Carlos Schwartz | Natalia Fabra is a director of Enagás and chair of the European programme “CURRENT TOOLS AND POLICY CHALLENGES IN ELECTRICITY MARKETS”.
Q:There seems to be a shift in thinking about pricing mechanisms in the energy sector at the moment.
A: Yes, it is part of the paradigm shift. It has been realised that, in the case of the electricity market, it is not correct to remunerate power plants of different technologies with the same price. For example, at the moment, the price of the electricity market reflects the crazy cost of producing electricity in combined cycle plants, which consume gas. And which have nothing to do with the costs of producing the same electricity in renewable, nuclear or hydroelectric plants. In the future, it will not be gas but renewable energies that will set the price in the electricity market. It is not right either way. It is simply not right because a single price – whether it comes from gas or renewables – cannot adequately reflect the diversity and technological richness in the electricity sector. My impression is that we will move towards market designs that will take into account this technological wealth, which is inherent to the electricity system. In the case of gas, the issues are different, because there is no such technological diversity. In addition, gas is mainly traded on international markets, less regulated markets. Basically, in Europe we are takers of the price that is set on international markets.
Q: Remember when there was a whole fight by the EC to increase the price of carbon emission rights, that the EU even neutralised part of the stock of rights in order to increase their price? And nowadays it seems that this has not been efficient and it is suggested that there is an excessive level of speculation in that market… Do you think that the price of emission allowances will also be intervened?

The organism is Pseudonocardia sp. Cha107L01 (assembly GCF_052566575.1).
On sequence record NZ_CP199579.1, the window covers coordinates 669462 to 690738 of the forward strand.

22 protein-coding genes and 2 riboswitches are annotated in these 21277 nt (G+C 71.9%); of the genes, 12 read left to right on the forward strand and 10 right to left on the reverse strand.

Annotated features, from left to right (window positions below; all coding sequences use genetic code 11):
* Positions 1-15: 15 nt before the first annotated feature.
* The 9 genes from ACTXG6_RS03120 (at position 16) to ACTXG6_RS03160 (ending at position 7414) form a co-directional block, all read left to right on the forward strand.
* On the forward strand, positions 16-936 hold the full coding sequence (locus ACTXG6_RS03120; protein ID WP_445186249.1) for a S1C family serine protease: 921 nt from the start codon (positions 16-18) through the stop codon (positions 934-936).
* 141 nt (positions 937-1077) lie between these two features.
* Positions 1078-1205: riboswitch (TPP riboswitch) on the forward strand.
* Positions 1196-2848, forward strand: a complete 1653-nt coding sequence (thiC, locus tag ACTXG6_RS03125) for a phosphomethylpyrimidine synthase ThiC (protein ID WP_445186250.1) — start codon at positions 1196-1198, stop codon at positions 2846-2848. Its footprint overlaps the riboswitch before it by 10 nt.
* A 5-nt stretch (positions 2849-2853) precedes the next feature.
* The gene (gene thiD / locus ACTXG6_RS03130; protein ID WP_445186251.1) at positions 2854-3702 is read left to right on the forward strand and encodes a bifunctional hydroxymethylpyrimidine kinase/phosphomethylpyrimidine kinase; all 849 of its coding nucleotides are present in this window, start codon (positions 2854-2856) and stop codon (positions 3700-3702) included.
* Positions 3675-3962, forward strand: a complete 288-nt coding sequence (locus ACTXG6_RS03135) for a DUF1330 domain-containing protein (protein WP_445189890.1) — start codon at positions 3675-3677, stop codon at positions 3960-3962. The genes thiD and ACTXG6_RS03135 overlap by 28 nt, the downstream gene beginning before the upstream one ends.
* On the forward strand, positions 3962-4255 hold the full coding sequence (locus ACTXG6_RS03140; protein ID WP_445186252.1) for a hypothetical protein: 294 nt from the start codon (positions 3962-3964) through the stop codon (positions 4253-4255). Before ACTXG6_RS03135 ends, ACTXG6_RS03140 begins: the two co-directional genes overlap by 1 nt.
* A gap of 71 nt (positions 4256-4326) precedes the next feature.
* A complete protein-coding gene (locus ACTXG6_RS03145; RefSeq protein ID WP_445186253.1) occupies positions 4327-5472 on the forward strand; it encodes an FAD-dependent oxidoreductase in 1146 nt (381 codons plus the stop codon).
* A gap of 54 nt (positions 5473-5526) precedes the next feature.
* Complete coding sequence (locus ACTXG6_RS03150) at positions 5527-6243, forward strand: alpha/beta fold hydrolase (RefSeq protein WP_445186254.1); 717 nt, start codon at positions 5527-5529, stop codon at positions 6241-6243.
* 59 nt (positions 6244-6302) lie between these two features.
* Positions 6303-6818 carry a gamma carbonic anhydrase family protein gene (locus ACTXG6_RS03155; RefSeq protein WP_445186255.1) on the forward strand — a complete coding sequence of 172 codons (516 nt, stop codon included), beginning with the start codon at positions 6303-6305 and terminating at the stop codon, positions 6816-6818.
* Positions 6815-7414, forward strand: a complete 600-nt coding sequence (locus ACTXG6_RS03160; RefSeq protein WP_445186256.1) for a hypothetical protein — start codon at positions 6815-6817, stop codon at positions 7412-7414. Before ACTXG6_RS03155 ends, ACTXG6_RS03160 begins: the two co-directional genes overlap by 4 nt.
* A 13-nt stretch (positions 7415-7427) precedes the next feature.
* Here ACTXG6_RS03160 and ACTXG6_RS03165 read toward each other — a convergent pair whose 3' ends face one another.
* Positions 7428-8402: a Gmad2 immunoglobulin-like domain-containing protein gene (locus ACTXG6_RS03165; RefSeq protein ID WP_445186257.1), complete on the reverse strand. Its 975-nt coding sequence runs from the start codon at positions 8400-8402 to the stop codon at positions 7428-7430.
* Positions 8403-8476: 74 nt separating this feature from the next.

A: I think it is important that the price of carbon reflects the social cost of emissions. There are estimates that this cost can be much higher than the €100 per tonne that emission allowances are currently priced at. Carbon prices play a very important role. Above all, and this is fundamental, when it comes to conditioning long-term decisions on electrification, location of investments, etc. The problem, I understand, is not the price of carbon, but the design of electricity markets that make us pay for all electricity as if it were produced only in gas-fired power plants which emit CO2. This price does not reflect the carbon footprint of the electricity mix, but the carbon footprint of gas-fired generation, which is three times the footprint of the mix. Therefore, the problem is not the price of carbon, but how it is transferred to the price of electricity. Moreover, it is important to bear in mind that electrification will increase the demand for electricity, which will be covered by new investments in renewables. It therefore makes no sense to discourage investment in electrification by making the electricity price reflect the cost of emissions from gas-fired generation, when that demand will be met by renewables.
Q: At the moment and with these prices it seems nonsense…
A: At the moment, under the current electricity market design, carbon prices are having perverse effects. In addition to discouraging investment in electrification, they are having distributive effects that need to be corrected. It is documented that the relative weight of carbon-intensive activities is higher in the budgets of lower-income households. Therefore, a carbon tax can have regressive effects that need to be corrected through other mechanisms. The conclusion is that we should be concerned about the efficiency of the price signal so that the cost of carbon is correctly passed through to the prices of different energy consumption. But we should also be concerned about the distributional effects of regulation. If there is social opposition to carbon pricing, let us not pass on 20, 30 or 100 euros per tonne of CO2 simply because emissions’ regulation will have no future.